England is on track to become Europe's Philippines

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England is on track to become Europe's Philippines

The right-wing-led British economy is in complete freefall. Since 2010, the reign of the Conservatives has coincided with one of the worst economic periods in British history. The Office for Budget Responsibility (OBR) forecasts that real average earnings will remain below pre-financial crisis levels until 2026. By 2030, Poland will have superior living standards and a wealthier population than the United Kingdom Yes, Poland! Seriously, the United Kingdom is going to become the Philippines of Europe! Average growth in Poland is 3.6%. In the UK over the last decade or so it has been 0.5%. If those trends continue, the average Pole will inevitably become wealthier than the average Brit. The same is true of several other eastern European countries. Both Hungary and Romania are expected to surpass the UK by 2040. Brexit will cost at least 4% of the UK’s future growth, or to put it another way, it brings the date when Poland will overtake the UK at least one year closer. In fact, several parts of the UK are already poorer than Poland.

The Bank of England recently warned that UK households are now facing the “biggest fall in living standards since comparable records began”. To experience two consecutive ‘lost decades’ in a row is unprecedented in modern history.

This stagnant wage growth has been compounded by the steady erosion of the welfare state. Before the COVID-19 pandemic hit, real incomes for the lowest-income households were no higher than in 2001–02, thanks to years of sustained welfare cuts.

The squeeze on living standards has been exacerbated by an intensifying housing crisis, which has been actively fuelled by successive Conservative governments. House prices across the UK have soared by 167% since 2010 – far outstripping wage growth and pushing home ownership ever further out of reach for millions.

Rents in the private rented sector, meanwhile, have increased by 126%. Perhaps the cruellest aspect of the escalating housing crisis has been the surge in rough sleeping, which nearly trebled in England during the Conservatives’ first seven years in power.

At the same time, public services have been steadily eroded. NHS waiting lists have recently reached record highs, while education budgets have been slashed by 10%. Countless libraries, public parks, sports facilities, museums, youth clubs and children's centers have been shut down. For every £100 that went on public services in 2010, only £86 in real terms was spent in 2020.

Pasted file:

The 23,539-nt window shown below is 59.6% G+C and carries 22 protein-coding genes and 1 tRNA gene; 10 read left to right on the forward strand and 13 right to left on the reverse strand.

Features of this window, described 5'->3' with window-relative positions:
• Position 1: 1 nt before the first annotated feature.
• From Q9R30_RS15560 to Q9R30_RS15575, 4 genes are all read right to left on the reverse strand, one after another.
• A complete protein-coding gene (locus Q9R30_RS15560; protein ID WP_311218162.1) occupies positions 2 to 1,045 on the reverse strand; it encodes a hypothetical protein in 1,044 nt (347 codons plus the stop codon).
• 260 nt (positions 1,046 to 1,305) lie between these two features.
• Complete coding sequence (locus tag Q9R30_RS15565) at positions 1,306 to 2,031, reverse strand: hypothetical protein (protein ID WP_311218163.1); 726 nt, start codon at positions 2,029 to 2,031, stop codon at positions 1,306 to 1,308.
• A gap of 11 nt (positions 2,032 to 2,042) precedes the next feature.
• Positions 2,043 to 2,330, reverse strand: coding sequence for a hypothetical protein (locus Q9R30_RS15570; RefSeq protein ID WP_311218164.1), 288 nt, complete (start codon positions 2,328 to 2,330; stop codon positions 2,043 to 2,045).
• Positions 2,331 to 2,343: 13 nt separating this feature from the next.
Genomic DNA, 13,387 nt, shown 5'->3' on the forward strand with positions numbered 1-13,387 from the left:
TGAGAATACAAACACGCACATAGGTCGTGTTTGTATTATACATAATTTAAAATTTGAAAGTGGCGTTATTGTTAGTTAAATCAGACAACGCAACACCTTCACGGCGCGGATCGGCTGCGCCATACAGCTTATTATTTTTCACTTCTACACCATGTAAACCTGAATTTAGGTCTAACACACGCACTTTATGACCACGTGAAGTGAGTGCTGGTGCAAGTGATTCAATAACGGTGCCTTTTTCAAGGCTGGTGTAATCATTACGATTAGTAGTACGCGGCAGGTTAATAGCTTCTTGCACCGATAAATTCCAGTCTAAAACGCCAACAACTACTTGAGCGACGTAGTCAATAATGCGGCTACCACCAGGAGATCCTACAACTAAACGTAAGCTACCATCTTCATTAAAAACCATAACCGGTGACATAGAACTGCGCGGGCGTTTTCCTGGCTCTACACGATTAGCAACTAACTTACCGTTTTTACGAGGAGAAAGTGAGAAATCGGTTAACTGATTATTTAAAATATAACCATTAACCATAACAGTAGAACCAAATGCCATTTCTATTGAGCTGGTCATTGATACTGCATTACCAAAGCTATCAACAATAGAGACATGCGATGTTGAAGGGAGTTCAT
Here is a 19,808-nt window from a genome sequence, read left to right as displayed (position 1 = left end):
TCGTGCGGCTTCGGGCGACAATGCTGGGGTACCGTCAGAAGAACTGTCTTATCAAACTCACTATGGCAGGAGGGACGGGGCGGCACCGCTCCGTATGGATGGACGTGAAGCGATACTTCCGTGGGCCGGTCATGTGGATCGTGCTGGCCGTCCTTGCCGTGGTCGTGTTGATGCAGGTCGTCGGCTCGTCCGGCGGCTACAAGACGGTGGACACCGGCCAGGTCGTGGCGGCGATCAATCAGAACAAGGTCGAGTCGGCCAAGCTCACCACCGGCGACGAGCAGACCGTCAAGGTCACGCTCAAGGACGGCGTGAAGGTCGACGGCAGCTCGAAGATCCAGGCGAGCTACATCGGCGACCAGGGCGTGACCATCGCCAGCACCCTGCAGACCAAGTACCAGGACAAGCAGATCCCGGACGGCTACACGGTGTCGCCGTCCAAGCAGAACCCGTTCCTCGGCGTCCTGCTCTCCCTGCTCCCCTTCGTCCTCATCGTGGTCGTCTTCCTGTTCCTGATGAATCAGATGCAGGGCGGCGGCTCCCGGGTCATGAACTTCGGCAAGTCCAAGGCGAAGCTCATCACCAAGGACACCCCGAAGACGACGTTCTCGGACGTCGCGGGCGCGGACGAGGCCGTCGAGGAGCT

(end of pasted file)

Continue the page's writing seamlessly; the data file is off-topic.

The period of Conservative reign has been particularly grueling for young people. Following the tripling of English tuition fees in 2012, the average amount of student debt has soared by nearly 3,000%. In 2012, the average student in England graduated with £17,000 of debt; today, the figure is £45,000.

Recent increases in national insurance mean that graduates paying the basic rate of income tax face a marginal tax rate of 50%, meaning that half of any pay increases will be deducted in tax and student loan payments.

If Britain is to keep up with the Polish juggernaut, it needs to reform and go for growth. But that would involve all those things that this government seems incapable of, or unwilling to provide, such as skills training programmes, easier planning regulations, more spending on infrastructure, and above all a new technology strategy. But even if it had all those things, it would still be outside the EU, which is the deal breaker.

Just try to see it from the perspective of a foreign firm looking for somewhere in Europe to invest. You can place your factory on an island off the coast of Europe, with red tape and barriers to trade at every border, with poor infrastructure, low skills, and no industrial policy. Or you can go to Poland.

So far, British leadership have engaged in a race to the bottom on tax cuts, instead of presenting a serious plan for fixing the UK’s broken economy. This blind faith in tax cuts as a route to prosperity has no empirical basis in reality, and will almost certainly make the UK's economic woes worse, not better. In reality, these pledges are a naked attempt to court the 200,000 Tory members – who are overwhelmingly old, white, wealthy men living in the south of England.